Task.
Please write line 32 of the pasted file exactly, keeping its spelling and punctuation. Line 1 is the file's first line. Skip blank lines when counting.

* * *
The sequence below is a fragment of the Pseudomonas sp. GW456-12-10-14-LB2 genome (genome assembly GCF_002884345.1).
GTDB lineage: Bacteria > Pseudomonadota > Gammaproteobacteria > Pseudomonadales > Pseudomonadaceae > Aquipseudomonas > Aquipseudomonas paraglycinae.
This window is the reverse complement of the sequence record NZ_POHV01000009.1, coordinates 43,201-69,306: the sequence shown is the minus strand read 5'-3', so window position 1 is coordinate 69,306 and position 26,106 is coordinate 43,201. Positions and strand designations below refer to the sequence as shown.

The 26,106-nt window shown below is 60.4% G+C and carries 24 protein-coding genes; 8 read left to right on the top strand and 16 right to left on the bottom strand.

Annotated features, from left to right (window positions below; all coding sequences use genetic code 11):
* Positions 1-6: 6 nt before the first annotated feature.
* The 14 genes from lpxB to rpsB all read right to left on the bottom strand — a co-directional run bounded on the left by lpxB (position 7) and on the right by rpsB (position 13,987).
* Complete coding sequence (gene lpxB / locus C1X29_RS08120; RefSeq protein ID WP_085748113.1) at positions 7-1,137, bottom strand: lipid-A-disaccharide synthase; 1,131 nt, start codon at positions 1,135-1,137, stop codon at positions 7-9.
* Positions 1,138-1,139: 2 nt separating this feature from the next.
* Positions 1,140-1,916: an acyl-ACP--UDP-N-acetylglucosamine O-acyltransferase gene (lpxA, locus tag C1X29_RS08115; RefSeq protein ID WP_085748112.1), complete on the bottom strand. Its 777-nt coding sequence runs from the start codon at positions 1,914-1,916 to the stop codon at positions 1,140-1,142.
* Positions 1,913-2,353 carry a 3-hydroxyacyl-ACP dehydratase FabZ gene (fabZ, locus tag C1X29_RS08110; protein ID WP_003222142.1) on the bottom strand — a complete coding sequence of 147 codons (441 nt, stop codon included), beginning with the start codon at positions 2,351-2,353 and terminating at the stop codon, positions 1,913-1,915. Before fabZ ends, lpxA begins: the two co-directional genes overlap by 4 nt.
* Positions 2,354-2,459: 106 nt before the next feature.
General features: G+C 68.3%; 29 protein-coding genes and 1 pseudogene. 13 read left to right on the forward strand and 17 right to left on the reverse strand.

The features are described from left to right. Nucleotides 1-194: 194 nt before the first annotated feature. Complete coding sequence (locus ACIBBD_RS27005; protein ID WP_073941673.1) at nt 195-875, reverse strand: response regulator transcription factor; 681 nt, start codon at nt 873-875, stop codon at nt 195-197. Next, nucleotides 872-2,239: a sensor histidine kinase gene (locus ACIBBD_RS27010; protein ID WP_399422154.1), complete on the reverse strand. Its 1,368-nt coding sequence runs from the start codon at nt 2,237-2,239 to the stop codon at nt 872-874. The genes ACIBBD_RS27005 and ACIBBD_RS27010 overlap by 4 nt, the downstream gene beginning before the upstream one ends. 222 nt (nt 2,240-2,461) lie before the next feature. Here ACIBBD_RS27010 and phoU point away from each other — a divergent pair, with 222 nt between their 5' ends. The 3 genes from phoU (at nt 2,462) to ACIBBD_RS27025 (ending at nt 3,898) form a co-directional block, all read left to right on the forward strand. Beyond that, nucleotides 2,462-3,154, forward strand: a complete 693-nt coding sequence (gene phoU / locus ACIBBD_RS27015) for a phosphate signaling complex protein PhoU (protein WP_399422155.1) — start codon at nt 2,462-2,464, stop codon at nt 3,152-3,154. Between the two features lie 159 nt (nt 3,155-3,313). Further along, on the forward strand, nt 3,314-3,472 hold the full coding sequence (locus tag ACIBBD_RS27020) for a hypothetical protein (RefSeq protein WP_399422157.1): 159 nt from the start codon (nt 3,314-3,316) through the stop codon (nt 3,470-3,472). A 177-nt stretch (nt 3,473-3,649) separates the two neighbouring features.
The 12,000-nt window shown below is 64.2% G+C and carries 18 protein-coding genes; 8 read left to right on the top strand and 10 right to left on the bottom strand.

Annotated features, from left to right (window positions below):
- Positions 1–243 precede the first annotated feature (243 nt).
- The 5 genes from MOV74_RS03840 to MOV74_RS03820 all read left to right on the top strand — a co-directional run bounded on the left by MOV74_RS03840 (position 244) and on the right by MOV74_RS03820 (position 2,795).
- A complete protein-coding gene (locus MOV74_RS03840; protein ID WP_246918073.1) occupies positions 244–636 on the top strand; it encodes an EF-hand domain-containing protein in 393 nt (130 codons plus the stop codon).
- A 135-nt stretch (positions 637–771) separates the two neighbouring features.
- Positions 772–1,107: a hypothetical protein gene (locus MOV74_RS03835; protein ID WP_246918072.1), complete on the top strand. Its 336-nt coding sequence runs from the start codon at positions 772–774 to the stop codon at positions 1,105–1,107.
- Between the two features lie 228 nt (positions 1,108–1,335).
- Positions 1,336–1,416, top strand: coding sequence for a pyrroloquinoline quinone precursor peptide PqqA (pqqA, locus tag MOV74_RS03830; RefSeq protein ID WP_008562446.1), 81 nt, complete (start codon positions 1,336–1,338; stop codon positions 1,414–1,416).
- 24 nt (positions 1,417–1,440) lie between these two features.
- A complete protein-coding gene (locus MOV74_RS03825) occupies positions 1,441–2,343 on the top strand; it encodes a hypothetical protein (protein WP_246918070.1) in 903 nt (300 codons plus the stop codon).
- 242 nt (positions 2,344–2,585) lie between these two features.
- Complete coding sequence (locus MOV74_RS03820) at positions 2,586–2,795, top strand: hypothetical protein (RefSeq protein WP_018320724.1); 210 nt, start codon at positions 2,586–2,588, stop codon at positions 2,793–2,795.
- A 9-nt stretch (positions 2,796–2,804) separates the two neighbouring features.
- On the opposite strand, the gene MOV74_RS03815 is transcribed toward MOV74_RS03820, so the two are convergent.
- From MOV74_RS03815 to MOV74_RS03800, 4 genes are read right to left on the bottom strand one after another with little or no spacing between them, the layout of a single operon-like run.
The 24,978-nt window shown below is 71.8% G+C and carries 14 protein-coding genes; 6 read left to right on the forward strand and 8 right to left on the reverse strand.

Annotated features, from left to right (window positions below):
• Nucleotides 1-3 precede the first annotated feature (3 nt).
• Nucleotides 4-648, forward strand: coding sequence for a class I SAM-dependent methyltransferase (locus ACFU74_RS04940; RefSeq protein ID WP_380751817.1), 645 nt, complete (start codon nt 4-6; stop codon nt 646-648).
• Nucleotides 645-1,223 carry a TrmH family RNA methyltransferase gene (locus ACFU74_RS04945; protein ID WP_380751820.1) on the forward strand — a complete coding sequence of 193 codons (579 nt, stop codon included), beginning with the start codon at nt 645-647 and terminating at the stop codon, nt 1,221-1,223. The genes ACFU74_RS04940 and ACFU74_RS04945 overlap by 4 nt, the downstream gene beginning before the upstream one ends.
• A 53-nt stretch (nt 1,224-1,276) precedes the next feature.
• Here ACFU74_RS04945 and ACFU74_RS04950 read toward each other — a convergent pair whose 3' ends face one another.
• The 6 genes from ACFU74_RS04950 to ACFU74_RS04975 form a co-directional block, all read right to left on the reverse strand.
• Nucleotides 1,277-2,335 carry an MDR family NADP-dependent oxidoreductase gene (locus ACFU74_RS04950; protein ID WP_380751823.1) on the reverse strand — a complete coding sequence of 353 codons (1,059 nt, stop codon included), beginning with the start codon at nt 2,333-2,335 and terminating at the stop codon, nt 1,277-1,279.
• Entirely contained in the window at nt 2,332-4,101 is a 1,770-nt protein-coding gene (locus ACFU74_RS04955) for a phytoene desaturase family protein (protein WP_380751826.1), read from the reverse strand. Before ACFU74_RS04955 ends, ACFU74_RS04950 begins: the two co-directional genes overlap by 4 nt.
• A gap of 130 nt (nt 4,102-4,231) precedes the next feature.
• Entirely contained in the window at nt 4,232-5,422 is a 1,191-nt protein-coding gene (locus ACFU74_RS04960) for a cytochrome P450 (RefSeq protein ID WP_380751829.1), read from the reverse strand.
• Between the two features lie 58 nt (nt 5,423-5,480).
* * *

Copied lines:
Annotated features, from left to right (window positions below):